The gift of ‘betwixt and between’
Posted on behalf of: Revd Chris McDermott, Lead Chaplain for the University of Sussex
Last updated: Thursday, 9 June 2022
Last month, I wrote about the experience of change - its occasional traumatic impact as well as the new possibilities it may open up – and ‘staying human’ in the midst all of it.
Some changes happen rapidly, with little space in between to allow us to attentively process what is happening. At best, when we are in an optimal state, we may just flow with the events unfolding. Otherwise, we may find the changes so unsettling that we may simply opt out of a situation and make life changes, reorienting ourselves to new or different relationships, another job, or a different lifestyle altogether.
In some cases, the changes may prove to be just too much. I remember an Australian series, ‘The Brides of Christ’ which aired in the early 1990s1. It focused on the experiences of sisters in a convent during the momentous changes taking place in the Catholic Church amid Vatican II reforms in the early 1960s. Among the changes was the relaxation of authoritarian regimes and greater freedoms allowed to the sisters. One nun, who was used to simply following directions from her superiors, ended up suffering a breakdown when faced with having more freedom and multiple choices. Again, change – even when deemed positive by some accounts – can be traumatic.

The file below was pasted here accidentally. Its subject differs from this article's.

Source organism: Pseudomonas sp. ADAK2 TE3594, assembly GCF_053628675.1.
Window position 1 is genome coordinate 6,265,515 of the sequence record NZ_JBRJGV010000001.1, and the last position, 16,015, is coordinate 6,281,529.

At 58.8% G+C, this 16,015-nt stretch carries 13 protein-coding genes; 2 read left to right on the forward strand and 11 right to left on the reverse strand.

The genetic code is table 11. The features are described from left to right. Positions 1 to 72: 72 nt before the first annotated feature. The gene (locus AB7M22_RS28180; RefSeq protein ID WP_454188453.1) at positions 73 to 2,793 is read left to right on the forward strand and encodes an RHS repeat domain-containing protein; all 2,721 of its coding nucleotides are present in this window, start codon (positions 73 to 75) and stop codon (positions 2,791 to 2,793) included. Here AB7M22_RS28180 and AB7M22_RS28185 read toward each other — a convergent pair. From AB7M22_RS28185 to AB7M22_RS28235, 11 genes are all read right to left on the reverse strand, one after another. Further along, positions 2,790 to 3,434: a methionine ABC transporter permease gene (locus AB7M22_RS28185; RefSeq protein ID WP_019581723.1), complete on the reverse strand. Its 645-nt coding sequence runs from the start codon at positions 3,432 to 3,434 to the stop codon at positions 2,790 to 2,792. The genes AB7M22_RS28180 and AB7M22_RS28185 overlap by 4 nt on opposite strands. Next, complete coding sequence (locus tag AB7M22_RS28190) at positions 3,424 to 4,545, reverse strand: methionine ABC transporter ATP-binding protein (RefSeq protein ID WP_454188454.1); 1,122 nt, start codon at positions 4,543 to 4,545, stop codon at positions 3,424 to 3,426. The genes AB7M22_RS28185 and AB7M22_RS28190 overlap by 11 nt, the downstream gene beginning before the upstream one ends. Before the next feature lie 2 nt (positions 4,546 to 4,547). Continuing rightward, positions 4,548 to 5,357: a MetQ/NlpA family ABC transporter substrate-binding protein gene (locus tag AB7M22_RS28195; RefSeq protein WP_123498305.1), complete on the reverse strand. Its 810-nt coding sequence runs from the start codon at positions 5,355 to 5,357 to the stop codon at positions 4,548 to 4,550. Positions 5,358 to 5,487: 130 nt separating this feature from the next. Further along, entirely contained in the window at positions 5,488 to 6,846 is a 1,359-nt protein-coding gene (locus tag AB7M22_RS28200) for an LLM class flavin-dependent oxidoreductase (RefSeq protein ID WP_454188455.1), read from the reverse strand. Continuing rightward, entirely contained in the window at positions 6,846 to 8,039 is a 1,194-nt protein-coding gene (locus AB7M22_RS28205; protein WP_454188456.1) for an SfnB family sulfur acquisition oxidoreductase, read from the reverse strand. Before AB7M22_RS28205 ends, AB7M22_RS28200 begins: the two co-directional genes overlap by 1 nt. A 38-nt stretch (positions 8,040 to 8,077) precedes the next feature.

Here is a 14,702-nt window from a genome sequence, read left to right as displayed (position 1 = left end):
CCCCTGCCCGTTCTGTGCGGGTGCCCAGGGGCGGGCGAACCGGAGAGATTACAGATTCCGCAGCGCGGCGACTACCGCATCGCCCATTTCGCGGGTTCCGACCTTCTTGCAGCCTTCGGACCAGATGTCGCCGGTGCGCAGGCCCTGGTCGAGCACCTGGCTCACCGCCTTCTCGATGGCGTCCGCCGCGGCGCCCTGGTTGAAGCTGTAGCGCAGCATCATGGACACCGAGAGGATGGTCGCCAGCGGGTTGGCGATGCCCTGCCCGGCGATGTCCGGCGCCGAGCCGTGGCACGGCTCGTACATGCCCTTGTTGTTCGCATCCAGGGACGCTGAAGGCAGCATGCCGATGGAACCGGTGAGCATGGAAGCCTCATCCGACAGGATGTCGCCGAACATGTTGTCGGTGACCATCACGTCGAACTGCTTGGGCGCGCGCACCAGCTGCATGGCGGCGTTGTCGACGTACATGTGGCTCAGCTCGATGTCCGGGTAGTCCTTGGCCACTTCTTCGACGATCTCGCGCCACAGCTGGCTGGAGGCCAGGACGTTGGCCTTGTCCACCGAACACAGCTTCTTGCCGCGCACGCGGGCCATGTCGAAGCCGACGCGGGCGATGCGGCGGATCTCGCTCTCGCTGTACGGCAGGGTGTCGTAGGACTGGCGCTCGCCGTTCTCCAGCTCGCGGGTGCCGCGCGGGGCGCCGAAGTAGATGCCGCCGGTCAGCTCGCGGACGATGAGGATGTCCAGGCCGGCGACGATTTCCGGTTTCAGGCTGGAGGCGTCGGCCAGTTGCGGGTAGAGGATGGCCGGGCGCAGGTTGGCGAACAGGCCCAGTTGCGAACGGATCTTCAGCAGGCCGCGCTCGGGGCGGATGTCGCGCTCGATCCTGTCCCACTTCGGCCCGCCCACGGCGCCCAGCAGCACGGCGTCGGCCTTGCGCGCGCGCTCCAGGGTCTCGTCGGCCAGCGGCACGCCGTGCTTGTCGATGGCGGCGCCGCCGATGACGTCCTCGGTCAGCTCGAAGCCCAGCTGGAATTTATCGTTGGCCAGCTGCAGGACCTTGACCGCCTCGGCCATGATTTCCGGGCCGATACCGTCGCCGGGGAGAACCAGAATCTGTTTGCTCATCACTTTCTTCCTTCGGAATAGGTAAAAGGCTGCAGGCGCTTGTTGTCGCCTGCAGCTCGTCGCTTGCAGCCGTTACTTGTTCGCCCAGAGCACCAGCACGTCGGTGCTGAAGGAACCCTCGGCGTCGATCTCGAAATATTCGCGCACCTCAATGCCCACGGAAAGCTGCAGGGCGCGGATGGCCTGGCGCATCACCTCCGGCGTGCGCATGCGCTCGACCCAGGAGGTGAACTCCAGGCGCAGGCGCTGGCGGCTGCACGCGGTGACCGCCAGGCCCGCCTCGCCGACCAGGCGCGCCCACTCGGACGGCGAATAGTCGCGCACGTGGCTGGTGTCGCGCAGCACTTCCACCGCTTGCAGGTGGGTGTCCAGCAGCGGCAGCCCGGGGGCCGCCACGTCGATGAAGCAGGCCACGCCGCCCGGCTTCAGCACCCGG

Then, there are those times of liminality - that state of being in-between; new jobs, periods of unemployment, moving home, changing governments, etc. These are periods when it seems that norms have been suspended and so many things are up for grabs.
We experience such times of liminality on different levels. Some of them are relatively brief while others may last for extended periods. Someone just embarking on retirement from their regular working life may experience a sense of liminality between the routines of work and settling into a new phase of being. This may also be experienced on the cusp of change, as we anticipate a new way of being, a dramatic change in our circumstances, a move to another town or country. We begin to make changes in anticipation of change and perhaps those around us begin to adjust to a future in which our personal role will be either very different or absent altogether.
That liminal state may register emotionally as a feeling of being at sea, lost without purpose, confused and with a sense of uncertainty. Some may have an exaggerated feeling that they are no longer valued. The mist has yet to clear to give us a more lucid sense of ourselves and the new world around us. It is an uncomfortable place to be but “the only way out is through”, as the poet Robert Frost puts it2.
If those times of liminality in our lives include some discomfort, they also can be creative. New opportunities may come to the fore that we had not imagined. New skills and abilities may emerge. We may come to see such times as an adventure, even feel freedom from the constraints of everyday routines to risk doing things differently, and be happy to take the risk of trial and failure. We may use the liminal space to nurture new and older friendships and take the time to get to know ourselves.
It may be that more settled times lay ahead. In the meantime, the ‘going through’ may even prove to be one of the most creative and formative times of your life.
The ‘betwixt and between’ may yet prove to be a gift.
 See Robert Frost’s poem, “A Servant to Servant”.